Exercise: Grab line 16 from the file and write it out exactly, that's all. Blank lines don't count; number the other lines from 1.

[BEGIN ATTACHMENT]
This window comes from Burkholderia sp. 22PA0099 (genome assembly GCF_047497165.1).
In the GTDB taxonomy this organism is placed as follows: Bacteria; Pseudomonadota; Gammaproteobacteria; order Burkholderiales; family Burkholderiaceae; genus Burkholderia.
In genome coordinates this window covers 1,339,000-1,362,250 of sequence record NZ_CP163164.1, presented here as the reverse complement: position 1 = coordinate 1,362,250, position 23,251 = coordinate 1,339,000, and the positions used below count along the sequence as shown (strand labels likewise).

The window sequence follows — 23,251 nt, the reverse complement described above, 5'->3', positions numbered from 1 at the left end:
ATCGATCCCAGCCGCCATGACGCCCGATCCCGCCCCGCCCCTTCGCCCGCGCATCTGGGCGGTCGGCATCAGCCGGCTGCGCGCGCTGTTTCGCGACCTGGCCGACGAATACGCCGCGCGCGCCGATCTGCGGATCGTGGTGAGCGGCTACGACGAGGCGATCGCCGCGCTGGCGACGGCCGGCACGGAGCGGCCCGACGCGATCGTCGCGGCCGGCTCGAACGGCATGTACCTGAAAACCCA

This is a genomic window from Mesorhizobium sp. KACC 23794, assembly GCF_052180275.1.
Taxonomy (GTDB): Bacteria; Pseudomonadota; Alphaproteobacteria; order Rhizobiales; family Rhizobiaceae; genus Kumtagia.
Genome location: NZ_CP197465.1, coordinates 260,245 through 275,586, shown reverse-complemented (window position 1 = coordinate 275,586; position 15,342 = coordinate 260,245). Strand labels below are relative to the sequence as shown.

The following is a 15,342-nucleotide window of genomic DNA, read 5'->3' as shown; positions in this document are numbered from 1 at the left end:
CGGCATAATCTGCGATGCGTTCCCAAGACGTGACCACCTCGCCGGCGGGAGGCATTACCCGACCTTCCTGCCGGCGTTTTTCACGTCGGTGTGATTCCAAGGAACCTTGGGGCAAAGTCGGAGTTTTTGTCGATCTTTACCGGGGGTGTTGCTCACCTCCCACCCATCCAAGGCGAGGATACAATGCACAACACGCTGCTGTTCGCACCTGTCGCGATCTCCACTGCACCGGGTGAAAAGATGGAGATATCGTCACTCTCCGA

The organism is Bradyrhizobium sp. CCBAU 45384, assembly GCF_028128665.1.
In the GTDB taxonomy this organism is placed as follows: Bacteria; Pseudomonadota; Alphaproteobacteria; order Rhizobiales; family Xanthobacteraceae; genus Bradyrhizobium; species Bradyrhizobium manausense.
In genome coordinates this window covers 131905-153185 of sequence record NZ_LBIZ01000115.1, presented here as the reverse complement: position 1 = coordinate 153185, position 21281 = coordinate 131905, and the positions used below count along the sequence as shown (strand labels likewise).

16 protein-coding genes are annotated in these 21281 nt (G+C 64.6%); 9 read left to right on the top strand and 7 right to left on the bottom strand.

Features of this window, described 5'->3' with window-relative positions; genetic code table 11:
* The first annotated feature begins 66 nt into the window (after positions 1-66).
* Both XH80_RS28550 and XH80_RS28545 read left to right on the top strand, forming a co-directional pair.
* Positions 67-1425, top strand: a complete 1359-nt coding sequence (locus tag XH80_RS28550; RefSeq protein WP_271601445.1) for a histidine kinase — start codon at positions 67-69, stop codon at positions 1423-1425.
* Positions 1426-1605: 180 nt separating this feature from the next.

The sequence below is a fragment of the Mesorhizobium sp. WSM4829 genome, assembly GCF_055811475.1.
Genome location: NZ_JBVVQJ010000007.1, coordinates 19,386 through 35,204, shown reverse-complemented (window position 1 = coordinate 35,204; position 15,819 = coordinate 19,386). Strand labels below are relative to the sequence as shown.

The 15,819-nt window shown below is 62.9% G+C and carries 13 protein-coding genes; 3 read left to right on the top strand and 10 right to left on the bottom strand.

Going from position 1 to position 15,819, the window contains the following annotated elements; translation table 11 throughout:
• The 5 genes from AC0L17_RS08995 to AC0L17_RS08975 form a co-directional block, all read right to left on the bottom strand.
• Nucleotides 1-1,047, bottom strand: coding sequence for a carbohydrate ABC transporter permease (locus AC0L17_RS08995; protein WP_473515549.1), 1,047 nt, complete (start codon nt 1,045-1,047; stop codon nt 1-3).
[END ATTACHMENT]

* The first annotated feature begins 66 nt into the window (after positions 1-66).